In 2003, having finished law school and moved to the Bay Area, Khanna, then 26, launched an impromptu challenge to the beloved local congressman, the late Tom Lantos, to protest the then 11-term Democrat’s support for the Iraq War. “It was completely unstrategic and probably the most idealistic thing I’ve ever done in my life,” he says. Khanna lost the race but acquired a mentor.
Now, I can correct in five minutes the 9.5 percent per year number that Eberstadt headlines down to the 1.2 percent per year number that gives a more accurate, more empirical, and less ideological picture of what is going on. But I know the numbers. Many people, Mitt Romney and his peers at the head of the Republican apparat included, do not. So when they see alarming numbers and charts like those that A Nation of Takers throws at them—increases from $24 billion to $2.3 trillion in annual entitlement spending; 100-fold growth; 9.5 percent a year, a doubling every eight years—is it any wonder that they deeply believe in their hearts of hearts that America has become a nation of moochers? (And one wonders: What share of their constituency not paying federal income tax this year understands that, in the eyes of their leaders, they are among the moochers?)
You might imagine that an administration preparing for a war of choice would be gripped by self-questioning and hot debate. There was certainly plenty to discuss: unlike the 1991 Gulf War, there was no immediate crisis demanding a rapid response; unlike Vietnam, the U.S. entered the war fully aware that it was commencing a major commitment.
Yet that discussion never really happened, not the way that most people would have imagined anyway. For a long time, war with Iraq was discussed inside the Bush administration as something that would be decided at some point in the future; then, somewhere along the way, war with Iraq was discussed as something that had already been decided long ago in the past.
“In “Why Are There So Few Women Top Managers?,” Cristian L. Dezso of the University of Maryland and David Gaddis Ross and Jose Uribe of Columbia Business School look at the number of women in top management positions at Standard & Poor’s 1,500 firms over twenty years. They find that the presence of a woman in a top management position reduces, rather than increases, the probability that a woman will occupy another top position. This is particularly true when a woman is chief executive.”—Do female bosses lead to better treatment for all women?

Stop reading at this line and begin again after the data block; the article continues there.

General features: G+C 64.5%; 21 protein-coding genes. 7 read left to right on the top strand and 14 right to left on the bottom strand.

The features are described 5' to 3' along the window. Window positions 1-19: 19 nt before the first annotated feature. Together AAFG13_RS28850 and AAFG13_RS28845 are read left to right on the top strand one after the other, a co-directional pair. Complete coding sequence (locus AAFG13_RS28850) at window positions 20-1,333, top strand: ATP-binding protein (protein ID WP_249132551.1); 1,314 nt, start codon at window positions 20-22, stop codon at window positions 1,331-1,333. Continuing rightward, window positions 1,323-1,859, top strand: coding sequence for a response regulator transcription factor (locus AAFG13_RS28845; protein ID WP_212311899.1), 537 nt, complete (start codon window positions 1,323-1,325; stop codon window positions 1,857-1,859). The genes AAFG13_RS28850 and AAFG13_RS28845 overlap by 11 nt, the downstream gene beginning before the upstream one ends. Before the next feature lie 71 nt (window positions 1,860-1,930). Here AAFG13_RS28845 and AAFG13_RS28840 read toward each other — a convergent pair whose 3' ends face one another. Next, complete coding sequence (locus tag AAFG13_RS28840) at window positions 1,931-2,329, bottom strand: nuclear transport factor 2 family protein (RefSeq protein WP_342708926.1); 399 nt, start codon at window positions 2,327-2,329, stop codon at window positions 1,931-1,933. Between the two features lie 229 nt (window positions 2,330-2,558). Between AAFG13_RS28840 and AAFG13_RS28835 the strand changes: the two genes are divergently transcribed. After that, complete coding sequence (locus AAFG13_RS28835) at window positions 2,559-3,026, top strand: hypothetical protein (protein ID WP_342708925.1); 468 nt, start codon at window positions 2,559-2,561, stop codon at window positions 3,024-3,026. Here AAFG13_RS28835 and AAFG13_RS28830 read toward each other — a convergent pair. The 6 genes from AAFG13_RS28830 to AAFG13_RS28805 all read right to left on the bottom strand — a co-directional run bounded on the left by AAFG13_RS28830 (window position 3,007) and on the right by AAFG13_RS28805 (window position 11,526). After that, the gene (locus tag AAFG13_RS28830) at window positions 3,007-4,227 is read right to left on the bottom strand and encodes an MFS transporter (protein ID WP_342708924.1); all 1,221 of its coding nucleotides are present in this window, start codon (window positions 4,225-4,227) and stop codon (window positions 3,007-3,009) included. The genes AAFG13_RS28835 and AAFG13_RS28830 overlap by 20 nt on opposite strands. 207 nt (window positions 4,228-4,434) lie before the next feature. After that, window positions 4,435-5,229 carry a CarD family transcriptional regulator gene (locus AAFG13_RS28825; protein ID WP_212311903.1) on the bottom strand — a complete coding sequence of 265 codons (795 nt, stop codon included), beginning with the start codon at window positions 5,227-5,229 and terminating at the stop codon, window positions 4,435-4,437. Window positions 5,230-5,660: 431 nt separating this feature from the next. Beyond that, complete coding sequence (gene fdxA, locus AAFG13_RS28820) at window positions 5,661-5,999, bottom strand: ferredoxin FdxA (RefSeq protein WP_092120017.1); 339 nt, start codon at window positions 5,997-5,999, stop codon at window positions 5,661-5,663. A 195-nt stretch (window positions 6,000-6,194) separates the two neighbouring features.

“In modern America we believe racism to be the property of the uniquely villainous and morally deformed, the ideology of trolls, gorgons and orcs. We believe this even when we are actually being racist.”—The Good, Racist People - NYTimes.com
“Keynesian stimulus used to be uncontroversial in Washington; every 2008 presidential candidate had a stimulus plan, and Mitt Romney’s was the largest. But in early 2009, when Obama began pushing his $787 billion stimulus plan, the GOP began describing stimulus as an assault on free enterprise—even though House Republicans (including Paul Ryan) voted for a $715 billion stimulus alternative that was virtually indistinguishable from Obama’s socialist version. The current Republican position seems to be that the fiscal cliff’s instant austerity would destroy the economy, which is odd after four years of Republican clamoring for austerity, and that the cliff’s military spending cuts in particular would kill jobs, which is even odder after four years of Republican insistence that government spending can’t create jobs.”—Fiscal Cliff Fictions: Let’s All Agree to Pretend the GOP Isn’t Full of It | TIME.com
“In that sense, Lincoln lets its audience off too easy. It’s comforting to feel that we can always find great wisdom in the middle. For the slight cost of waving away those who carry radicalism in their very blood, it reaffirms our great faith in democracy. It’s much more terrifying to consider how democratic compromise can be disastrous and how zealotry can be perceptive. Lincoln should have been harder on us. And I still loved it. And it still left me weepy. And you should still see it.”—Slightly Longer Thoughts on ‘Lincoln’ - Ta-Nehisi Coates - The Atlantic